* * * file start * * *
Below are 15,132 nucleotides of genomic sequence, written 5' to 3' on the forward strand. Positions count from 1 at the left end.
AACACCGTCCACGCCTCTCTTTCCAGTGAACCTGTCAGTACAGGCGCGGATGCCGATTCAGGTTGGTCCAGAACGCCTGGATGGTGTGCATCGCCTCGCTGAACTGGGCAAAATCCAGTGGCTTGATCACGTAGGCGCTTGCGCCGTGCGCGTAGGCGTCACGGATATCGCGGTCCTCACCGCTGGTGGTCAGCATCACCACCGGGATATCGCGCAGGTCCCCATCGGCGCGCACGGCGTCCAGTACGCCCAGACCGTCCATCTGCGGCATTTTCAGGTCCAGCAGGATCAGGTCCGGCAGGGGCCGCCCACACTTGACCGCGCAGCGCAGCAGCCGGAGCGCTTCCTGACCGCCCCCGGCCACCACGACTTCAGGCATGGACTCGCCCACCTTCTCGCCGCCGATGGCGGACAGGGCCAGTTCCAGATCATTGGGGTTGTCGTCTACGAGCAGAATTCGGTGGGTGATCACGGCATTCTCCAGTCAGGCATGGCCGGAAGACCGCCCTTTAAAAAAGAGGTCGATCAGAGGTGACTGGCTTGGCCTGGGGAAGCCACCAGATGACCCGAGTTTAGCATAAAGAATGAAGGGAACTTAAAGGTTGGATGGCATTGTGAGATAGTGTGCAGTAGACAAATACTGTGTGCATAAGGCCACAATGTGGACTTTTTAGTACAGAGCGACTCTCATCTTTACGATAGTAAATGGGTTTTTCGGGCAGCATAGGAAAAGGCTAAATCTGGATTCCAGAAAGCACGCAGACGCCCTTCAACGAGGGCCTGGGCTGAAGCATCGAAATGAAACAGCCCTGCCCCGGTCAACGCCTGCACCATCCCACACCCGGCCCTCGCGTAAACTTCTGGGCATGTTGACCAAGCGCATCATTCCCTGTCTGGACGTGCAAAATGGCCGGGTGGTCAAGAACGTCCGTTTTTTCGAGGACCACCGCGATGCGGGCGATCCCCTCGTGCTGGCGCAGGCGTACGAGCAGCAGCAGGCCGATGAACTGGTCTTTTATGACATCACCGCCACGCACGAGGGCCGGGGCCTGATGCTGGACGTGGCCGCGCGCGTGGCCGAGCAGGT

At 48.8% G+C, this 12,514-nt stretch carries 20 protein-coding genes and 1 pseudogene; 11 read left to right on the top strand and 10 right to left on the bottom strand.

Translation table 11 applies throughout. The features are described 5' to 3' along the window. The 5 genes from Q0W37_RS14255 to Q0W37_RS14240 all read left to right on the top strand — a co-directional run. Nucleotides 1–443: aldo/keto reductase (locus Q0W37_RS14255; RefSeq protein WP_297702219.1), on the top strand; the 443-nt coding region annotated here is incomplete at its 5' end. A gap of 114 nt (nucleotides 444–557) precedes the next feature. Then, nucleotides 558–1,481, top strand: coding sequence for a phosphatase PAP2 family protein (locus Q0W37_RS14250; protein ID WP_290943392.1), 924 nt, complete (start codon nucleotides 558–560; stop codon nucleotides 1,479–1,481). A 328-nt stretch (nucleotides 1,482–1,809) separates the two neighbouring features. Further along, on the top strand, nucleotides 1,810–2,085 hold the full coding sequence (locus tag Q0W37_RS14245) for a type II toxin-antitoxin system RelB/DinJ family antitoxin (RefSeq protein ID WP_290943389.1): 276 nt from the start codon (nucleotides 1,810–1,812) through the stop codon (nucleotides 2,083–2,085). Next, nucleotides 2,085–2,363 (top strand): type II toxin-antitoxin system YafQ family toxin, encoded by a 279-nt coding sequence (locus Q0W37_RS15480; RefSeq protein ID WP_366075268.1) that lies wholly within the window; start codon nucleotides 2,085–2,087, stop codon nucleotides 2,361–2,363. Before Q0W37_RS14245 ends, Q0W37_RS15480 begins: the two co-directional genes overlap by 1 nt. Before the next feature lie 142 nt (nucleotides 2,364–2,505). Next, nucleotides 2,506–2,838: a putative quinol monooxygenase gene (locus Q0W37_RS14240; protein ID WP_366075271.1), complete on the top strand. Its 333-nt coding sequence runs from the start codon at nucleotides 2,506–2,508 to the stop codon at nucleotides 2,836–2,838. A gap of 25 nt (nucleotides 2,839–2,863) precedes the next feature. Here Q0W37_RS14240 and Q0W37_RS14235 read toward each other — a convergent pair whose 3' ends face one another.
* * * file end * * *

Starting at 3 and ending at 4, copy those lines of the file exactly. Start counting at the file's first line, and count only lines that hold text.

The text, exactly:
At 48.8% G+C, this 12,514-nt stretch carries 20 protein-coding genes and 1 pseudogene; 11 read left to right on the top strand and 10 right to left on the bottom strand.

Translation table 11 applies throughout. The features are described 5' to 3' along the window. The 5 genes from Q0W37_RS14255 to Q0W37_RS14240 all read left to right on the top strand — a co-directional run. Nucleotides 1–443: aldo/keto reductase (locus Q0W37_RS14255; RefSeq protein WP_297702219.1), on the top strand; the 443-nt coding region annotated here is incomplete at its 5' end. A gap of 114 nt (nucleotides 444–557) precedes the next feature. Then, nucleotides 558–1,481, top strand: coding sequence for a phosphatase PAP2 family protein (locus Q0W37_RS14250; protein ID WP_290943392.1), 924 nt, complete (start codon nucleotides 558–560; stop codon nucleotides 1,479–1,481). A 328-nt stretch (nucleotides 1,482–1,809) separates the two neighbouring features. Further along, on the top strand, nucleotides 1,810–2,085 hold the full coding sequence (locus tag Q0W37_RS14245) for a type II toxin-antitoxin system RelB/DinJ family antitoxin (RefSeq protein ID WP_290943389.1): 276 nt from the start codon (nucleotides 1,810–1,812) through the stop codon (nucleotides 2,083–2,085). Next, nucleotides 2,085–2,363 (top strand): type II toxin-antitoxin system YafQ family toxin, encoded by a 279-nt coding sequence (locus Q0W37_RS15480; RefSeq protein ID WP_366075268.1) that lies wholly within the window; start codon nucleotides 2,085–2,087, stop codon nucleotides 2,361–2,363. Before Q0W37_RS14245 ends, Q0W37_RS15480 begins: the two co-directional genes overlap by 1 nt. Before the next feature lie 142 nt (nucleotides 2,364–2,505). Next, nucleotides 2,506–2,838: a putative quinol monooxygenase gene (locus Q0W37_RS14240; protein ID WP_366075271.1), complete on the top strand. Its 333-nt coding sequence runs from the start codon at nucleotides 2,506–2,508 to the stop codon at nucleotides 2,836–2,838. A gap of 25 nt (nucleotides 2,839–2,863) precedes the next feature. Here Q0W37_RS14240 and Q0W37_RS14235 read toward each other — a convergent pair whose 3' ends face one another.